Wind Power

© iStock - Wind Farm

Wind Farm

Wind Farms

For individuals, governments and companies committed to the idea of powering our technological age with clean, renewable energy, wind and solar power are a natural fit. Wind-powered technology has matured over the past two decades, driving down costs and driving up efficiency.

Spain has become a wind-energy powerhouse. With 9,000 megawatts of installed capacity, Spain ranked second in the world in 2005 in total installed capacity, behind Germany (16,000 megawatts) and ahead of the United States (6,500 megawatts).

Furthermore, Spanish companies, both turbine manufacturers and wind-farm operators, are among the leaders in the global wind-power market. Some examples are Gamesa Eólica (world's second largest turbine manufacturer), Iberdrola (world's largest wind-farm owner and operator) and Acciona Energía (world's largest wind-farm builder and developer).

What's more, from the dense industrial base already present in Spain, many companies have sprung up to develop technologies befitting the needs of the wind industry, in fields such as composites, steel, electrical components, and wind-data loggers.

With 30 percent annual growth in the sector, and a clear commitment from the Spanish government to encourage private investment, technological advances, and grid development, Spain is poised to continue this trend toward powering its economic and technological growth with the strong winds that sweep over the country's mountains and plains.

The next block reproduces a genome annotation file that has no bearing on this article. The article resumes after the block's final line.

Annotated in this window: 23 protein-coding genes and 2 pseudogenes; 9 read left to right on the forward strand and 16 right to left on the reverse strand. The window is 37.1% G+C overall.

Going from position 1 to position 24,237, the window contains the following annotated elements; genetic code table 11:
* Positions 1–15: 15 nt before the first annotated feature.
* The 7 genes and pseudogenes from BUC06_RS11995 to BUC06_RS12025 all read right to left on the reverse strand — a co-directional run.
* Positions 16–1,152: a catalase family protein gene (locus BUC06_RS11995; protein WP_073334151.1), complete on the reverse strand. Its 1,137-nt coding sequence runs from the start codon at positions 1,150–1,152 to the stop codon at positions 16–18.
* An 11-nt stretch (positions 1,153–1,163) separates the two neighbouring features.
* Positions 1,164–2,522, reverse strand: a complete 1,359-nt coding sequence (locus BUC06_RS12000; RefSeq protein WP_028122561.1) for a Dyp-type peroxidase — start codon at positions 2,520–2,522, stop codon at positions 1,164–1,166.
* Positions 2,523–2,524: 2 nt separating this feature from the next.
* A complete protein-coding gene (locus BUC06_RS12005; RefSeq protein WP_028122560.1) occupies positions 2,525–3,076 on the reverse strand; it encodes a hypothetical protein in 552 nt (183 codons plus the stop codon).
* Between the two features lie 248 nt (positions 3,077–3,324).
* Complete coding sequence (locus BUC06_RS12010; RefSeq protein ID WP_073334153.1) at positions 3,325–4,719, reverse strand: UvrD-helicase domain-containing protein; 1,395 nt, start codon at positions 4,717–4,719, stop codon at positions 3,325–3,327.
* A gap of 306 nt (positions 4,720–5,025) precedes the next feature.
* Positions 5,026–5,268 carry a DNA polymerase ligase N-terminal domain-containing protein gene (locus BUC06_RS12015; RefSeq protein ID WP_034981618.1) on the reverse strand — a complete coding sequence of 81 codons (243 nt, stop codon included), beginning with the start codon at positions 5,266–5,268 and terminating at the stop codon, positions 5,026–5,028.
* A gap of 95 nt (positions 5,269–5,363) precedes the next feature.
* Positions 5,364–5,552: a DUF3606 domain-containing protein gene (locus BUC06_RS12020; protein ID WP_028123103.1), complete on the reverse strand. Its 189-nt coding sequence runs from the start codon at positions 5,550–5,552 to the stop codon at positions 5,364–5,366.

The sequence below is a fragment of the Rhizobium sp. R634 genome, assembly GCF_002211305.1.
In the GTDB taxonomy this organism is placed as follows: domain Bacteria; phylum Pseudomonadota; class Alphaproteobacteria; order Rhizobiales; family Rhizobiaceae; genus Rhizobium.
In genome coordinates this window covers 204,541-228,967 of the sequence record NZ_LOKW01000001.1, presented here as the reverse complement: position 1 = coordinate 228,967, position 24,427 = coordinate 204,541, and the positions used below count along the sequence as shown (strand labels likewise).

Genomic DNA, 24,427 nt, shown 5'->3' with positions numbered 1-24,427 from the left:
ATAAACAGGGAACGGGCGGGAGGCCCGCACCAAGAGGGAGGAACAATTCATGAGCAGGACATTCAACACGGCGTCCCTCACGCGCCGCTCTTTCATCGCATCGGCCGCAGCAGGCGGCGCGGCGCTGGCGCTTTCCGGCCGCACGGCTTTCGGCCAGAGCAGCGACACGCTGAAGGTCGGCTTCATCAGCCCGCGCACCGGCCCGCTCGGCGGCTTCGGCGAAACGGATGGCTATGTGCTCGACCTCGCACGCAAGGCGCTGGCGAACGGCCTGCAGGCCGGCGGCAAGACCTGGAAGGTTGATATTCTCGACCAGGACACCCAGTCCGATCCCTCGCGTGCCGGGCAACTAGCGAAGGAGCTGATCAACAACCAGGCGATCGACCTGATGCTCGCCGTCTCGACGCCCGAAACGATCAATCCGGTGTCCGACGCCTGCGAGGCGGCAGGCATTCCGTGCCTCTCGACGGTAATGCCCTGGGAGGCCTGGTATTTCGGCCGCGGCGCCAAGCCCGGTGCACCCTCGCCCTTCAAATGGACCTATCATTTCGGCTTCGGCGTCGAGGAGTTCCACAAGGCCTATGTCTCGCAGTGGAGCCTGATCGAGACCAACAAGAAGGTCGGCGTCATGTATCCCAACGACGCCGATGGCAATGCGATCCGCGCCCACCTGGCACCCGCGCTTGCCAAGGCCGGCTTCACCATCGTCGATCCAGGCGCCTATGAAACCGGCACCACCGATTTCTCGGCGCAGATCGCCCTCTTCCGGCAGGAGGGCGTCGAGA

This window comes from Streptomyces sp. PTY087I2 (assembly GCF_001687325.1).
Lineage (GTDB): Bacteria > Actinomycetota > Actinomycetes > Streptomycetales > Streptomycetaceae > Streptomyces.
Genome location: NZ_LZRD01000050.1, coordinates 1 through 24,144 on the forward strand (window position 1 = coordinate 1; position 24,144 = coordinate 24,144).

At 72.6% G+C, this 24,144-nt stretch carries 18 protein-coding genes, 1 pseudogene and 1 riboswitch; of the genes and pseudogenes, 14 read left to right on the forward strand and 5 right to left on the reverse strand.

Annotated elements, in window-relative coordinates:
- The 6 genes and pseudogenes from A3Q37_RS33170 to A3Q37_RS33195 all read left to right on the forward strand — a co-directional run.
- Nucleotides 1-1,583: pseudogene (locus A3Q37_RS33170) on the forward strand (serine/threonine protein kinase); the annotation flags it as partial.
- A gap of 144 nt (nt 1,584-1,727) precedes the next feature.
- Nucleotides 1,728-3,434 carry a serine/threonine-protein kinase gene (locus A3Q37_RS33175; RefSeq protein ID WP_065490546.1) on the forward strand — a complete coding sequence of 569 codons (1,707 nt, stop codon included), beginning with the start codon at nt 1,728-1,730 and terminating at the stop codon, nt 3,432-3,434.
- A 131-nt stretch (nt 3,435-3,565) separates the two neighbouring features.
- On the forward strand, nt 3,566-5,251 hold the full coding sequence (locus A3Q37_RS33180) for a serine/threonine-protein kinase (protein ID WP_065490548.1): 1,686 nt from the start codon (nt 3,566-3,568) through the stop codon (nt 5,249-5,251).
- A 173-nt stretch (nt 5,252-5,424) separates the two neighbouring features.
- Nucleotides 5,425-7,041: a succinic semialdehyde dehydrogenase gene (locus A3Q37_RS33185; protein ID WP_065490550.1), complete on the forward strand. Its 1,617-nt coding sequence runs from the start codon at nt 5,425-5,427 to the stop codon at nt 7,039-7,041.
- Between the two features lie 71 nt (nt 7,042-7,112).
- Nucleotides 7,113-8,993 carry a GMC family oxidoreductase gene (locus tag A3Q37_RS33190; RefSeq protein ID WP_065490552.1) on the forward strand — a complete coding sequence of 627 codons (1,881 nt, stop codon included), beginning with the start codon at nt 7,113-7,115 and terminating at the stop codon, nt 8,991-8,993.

Wind power is an important energy source in Spain because the Spanish government has sanctioned a green energy approach to guarantee an increase in the country's wind generation capacity, with aspirations to produce 2.1GW of wind power by 2010. The approaches of energy deregulation that have been initiated in Spain recently are generating noteworthy developments within the energy sector. Multilateral cooperation for involvement in wind power production throughout Europe has created investment prospects for the industry and lower energy costs due to the efficiency of the renewable energy source and its domestic availability. "In terms of installed capacity by the end of the decade, attention should be drawn to the difference between the objectives set by the autonomous regions and those set by the central government".

A new Electricity Act established a "Special Regime" for renewables, including wind, with guaranteed access to the grid and a premium payment for generated power. A series of subsequent adaptations to the regulatory framework has fine-tuned the payment mechanism, linking it more closely to the wholesale electricity trading.

Wind energy in Spain has now entered a dynamic phase where the serious challenges that arise when wind energy becomes one of the main energy supply technologies need to be met. Current policy direction signals how an intermittent power source can be integrated into the electricity market in significant quantities. Predictability is the key to address intermittency at large penetration levels.

To move towards 15 percent of the country's power from wind energy will require a strategic grid framework. According to EWEA, this is currently being developed in partnership with the transmission operators, utilities, wind players and regional governments.

See and Do